Marketing Horror Stories

Marketing gone wrong, and how to fix it

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Posted: October 29, 2014 | Modern Marketing

If clowns or ghost stories get your heart racing with fear, then you haven’t experienced the panic that ensues when marketing goes wrong. Here are real life marketing horror stories and some suggestions about how to overcome them. Warning: These may be scarier than a haunted house, so proceed with caution.

Happy Halloween everybody, and enjoy!

Horror Story 1: The Email Nightmare

Nothing is worse than getting an email from your boss at 3:00 a.m. in the morning telling you that an email can no longer go out because some of the information it contains has changed. This is actually a personal horror story, and the reason I slightly panicked (read: freaked out like a crazed banshee) was because I had scheduled the email to launch at 7:00 a.m., but when I read my bosses email, it was already 8:00 a.m.

What can you do when you’re trapped in this type of nightmare? First, and this should come before an issue arises, make sure you include other people on your emails. If you’re lucky, someone will read your bosses email before you and will un-schedule the email. Don’t have all responsibility fall on one person. In my case, my other coworker was awake and was able to reschedule the email. The second thing you can do is communicate with your team and decide that urgent items get texted or prompt a phone call because time can pass before email gets read. And finally, send your emails around for review with plenty of time to receive and incorporate feedback.

Horror Story 2: The Disappearing Speaker

A week before a virtual event, one of our speakers was unable to make it. Of course, it had to happen a week before, but things like that sometimes happen.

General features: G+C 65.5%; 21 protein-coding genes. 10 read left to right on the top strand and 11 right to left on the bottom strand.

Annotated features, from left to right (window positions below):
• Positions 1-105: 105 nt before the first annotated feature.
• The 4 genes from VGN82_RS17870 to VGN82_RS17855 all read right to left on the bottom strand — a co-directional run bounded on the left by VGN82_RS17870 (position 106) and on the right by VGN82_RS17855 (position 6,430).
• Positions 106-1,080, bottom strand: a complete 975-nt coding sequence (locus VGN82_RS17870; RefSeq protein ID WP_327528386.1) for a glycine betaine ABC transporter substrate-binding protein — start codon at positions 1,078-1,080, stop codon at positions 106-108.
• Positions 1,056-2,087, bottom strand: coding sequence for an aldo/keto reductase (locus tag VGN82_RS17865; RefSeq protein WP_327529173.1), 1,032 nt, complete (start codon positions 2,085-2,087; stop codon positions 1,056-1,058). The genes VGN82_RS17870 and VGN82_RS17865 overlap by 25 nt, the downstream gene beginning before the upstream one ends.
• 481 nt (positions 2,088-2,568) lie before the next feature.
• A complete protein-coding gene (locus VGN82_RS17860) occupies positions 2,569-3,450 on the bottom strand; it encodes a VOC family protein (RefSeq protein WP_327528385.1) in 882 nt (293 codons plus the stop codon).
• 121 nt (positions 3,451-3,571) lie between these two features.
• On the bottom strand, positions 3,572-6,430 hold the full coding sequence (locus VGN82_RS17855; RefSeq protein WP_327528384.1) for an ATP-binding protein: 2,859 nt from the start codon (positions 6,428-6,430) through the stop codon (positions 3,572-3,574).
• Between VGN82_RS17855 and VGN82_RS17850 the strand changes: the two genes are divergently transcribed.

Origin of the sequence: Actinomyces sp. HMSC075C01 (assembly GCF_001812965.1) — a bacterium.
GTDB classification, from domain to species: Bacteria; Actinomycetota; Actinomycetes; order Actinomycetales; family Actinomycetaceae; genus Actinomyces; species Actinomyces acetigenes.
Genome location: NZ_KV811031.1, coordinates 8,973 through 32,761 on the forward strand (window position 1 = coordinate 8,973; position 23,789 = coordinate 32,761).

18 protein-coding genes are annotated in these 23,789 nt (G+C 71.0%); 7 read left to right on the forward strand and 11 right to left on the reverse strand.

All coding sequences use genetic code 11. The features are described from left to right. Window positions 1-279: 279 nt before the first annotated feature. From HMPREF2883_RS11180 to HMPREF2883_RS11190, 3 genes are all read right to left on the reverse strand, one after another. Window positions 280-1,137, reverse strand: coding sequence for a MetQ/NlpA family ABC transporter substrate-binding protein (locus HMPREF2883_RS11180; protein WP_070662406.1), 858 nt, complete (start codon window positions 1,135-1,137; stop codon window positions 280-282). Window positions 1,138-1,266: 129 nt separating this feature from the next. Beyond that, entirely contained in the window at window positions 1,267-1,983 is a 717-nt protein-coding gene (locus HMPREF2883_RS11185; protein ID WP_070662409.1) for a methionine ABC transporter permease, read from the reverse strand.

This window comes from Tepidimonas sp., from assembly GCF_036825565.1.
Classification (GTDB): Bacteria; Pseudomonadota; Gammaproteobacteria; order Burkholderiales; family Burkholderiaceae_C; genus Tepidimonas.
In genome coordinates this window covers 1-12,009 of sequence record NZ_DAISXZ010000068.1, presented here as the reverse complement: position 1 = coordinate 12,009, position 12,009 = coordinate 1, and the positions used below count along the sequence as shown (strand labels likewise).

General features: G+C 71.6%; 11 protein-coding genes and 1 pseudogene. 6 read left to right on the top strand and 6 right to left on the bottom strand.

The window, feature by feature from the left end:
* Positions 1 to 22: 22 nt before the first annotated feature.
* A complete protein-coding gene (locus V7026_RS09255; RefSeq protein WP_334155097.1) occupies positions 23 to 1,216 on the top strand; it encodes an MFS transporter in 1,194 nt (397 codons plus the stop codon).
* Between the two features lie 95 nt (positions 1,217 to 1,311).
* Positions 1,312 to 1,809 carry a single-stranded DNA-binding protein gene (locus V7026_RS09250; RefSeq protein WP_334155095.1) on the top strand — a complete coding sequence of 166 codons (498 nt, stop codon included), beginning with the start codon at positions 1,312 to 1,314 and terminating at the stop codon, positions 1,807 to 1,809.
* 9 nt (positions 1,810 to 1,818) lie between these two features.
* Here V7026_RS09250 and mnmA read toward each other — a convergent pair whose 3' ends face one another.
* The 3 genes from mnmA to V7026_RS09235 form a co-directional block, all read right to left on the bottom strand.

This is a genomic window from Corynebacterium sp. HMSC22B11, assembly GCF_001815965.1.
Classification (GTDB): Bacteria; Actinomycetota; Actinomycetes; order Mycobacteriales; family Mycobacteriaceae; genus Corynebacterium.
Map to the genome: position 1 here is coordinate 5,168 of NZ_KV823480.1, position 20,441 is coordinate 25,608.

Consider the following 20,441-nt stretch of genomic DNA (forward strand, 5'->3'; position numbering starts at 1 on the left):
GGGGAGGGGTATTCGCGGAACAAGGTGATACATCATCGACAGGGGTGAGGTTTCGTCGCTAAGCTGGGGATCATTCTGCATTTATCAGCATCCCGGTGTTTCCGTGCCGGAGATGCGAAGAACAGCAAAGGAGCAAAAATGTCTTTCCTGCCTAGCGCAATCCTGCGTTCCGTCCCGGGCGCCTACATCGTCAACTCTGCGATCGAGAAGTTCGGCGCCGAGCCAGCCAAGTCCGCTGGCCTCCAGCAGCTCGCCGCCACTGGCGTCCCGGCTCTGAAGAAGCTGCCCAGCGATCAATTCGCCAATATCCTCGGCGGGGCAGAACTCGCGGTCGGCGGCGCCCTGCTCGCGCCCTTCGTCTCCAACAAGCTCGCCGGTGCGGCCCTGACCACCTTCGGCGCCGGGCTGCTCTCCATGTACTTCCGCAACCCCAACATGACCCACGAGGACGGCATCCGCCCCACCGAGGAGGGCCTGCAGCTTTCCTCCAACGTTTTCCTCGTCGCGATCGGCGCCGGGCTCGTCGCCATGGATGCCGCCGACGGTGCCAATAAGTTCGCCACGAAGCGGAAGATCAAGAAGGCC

How do you handle this last minute change? Scream in horror! Freak out for five minutes! That’s totally acceptable, but don’t let fear overtake you. First, create a task team to secure an additional speaker. Brainstorm a list of ideal speaker replacements and develop a plan that includes alternative speakers. You always have the option to have an employee speak, or you can always speak! Worst-case scenario, you will have to cancel the session and will have one less session. If communications have already gone out about this speaker and it is expected to be a popular session, be proactive and send attendees an apology email, with (hopefully)alternative speaker details.

Horror Story 3: The International Fiasco

One horror story, I heard from a customer, is about an email originally intended just for Japan that was accidentally sent to the entire database.

The panic of realizing this mistake could be overwhelming, but don’t let it overcome you. Mistakes happen, and the best thing you can do is own the mistake and email the people who mistakenly received the email. Based on your audience, humor can be a wonderful way to make light of the situation. Nothing fights fear better than laughter. The worst thing you can do let the fear overwhelm you and avoid the issue. For quality assurance, create approved segmentation lists that are consistent for everyone on your team. This mitigates the mistake of creating your own, faulty, segmentation lists. Another important thing to have is a quality assurance process where a team member reviews your work to make sure everything has been done properly.

Tell us about your marketing horror stories and how you rebounded from them. I would love to hear them!

Phillip Chen is Sr. Enterprise Marketing Manager at Marketo, where he runs field events generating pipeline within the Enterprise. Phillip previously launched nurture at Marketo and managed demand generations programs for the B2C audience. Phillip graduated from the University of British Columbia in Vancouver, Canada with a Bachelor of Commerce.

Read Phillip's Blogs

A scary witch? A clown? They don't hold a candle to the fear these Marketing Horror stories induce:

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